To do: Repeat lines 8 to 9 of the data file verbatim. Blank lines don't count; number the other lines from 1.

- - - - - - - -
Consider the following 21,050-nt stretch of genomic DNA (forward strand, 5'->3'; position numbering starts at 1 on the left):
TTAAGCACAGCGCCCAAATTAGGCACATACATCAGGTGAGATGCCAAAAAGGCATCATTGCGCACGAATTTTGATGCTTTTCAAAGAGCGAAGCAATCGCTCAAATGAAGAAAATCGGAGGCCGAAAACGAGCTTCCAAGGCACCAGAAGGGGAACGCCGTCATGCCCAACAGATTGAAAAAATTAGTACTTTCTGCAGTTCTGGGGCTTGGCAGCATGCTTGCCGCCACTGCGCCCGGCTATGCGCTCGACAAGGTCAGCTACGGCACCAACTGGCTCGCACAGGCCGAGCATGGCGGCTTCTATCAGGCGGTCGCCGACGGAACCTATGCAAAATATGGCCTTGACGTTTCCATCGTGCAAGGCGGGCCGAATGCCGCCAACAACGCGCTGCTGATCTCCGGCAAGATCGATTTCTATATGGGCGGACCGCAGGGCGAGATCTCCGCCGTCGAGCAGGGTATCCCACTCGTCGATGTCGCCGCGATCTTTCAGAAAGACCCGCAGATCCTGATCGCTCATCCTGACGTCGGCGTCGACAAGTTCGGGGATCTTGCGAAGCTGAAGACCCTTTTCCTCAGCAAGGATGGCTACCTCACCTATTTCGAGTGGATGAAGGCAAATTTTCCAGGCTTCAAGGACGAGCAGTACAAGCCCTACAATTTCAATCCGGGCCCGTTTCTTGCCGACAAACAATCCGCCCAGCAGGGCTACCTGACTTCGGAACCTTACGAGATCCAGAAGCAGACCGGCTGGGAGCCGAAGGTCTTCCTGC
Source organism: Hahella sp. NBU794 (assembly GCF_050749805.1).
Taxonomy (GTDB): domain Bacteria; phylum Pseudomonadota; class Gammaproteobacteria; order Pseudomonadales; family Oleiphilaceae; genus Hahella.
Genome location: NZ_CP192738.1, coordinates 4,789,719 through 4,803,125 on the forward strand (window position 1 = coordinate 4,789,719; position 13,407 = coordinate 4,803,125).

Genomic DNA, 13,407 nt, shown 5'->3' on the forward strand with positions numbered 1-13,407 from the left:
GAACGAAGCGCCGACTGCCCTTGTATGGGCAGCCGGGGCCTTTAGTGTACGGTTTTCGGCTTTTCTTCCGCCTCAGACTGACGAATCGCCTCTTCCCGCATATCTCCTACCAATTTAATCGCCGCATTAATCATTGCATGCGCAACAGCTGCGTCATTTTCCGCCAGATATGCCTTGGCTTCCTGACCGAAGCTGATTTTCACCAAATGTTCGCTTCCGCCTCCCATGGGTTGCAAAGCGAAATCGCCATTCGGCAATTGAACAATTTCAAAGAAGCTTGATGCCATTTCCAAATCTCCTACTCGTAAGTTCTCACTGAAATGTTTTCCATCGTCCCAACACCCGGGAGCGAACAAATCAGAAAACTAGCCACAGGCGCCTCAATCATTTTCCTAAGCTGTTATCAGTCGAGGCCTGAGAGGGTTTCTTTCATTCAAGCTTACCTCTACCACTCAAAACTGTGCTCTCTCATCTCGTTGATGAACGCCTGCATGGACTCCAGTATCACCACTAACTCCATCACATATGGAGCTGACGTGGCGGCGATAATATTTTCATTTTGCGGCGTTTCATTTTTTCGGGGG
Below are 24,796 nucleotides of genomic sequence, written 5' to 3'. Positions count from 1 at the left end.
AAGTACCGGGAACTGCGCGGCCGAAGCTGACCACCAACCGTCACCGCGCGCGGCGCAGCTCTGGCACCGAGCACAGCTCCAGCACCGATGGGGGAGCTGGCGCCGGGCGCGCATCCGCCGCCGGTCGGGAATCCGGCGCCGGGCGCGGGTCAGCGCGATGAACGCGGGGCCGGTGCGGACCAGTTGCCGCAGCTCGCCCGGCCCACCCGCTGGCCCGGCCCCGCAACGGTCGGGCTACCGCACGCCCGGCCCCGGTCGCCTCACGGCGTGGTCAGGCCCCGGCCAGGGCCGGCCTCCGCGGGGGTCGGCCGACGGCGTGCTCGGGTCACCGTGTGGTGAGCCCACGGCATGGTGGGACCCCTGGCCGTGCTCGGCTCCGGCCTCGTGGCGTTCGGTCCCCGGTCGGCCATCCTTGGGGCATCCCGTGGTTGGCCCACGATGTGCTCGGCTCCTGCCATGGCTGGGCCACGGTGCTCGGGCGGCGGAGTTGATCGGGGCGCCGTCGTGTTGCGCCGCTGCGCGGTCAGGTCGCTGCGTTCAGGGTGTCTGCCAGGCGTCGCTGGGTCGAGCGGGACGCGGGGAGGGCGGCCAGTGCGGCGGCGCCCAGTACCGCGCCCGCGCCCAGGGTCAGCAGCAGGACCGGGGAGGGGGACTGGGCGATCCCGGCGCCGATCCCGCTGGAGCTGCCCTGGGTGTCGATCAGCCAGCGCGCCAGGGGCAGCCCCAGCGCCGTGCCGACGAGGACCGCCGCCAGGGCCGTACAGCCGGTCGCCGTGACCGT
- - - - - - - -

Below are 24,796 nucleotides of genomic sequence, written 5' to 3'. Positions count from 1 at the left end.
AAGTACCGGGAACTGCGCGGCCGAAGCTGACCACCAACCGTCACCGCGCGCGGCGCAGCTCTGGCACCGAGCACAGCTCCAGCACCGATGGGGGAGCTGGCGCCGGGCGCGCATCCGCCGCCGGTCGGGAATCCGGCGCCGGGCGCGGGTCAGCGCGATGAACGCGGGGCCGGTGCGGACCAGTTGCCGCAGCTCGCCCGGCCCACCCGCTGGCCCGGCCCCGCAACGGTCGGGCTACCGCACGCCCGGCCCCGGTCGCCTCACGGCGTGGTCAGGCCCCGGCCAGGGCCGGCCTCCGCGGGGGTCGGCCGACGGCGTGCTCGGGTCACCGTGTGGTGAGCCCACGGCATGGTGGGACCCCTGGCCGTGCTCGGCTCCGGCCTCGTGGCGTTCGGTCCCCGGTCGGCCATCCTTGGGGCATCCCGTGGTTGGCCCACGATGTGCTCGGCTCCTGCCATGGCTGGGCCACGGTGCTCGGGCGGCGGAGTTGATCGGGGCGCCGTCGTGTTGCGCCGCTGCGCGGTCAGGTCGCTGCGTTCAGGGTGTCTGCCAGGCGTCGCTGGGTCGAGCGGGACGCGGGGAGGGCGGCCAGTGCGGCGGCGCCCAGTACCGCGCCCGCGCCCAGGGTCAGCAGCAGGACCGGGGAGGGGGACTGGGCGATCCCGGCGCCGATCCCGCTGGAGCTGCCCTGGGTGTCGATCAGCCAGCGCGCCAGGGGCAGCCCCAGCGCCGTGCCGACGAGGACCGCCGCCAGGGCCGTACAGCCGGTCGCCGTGACCGT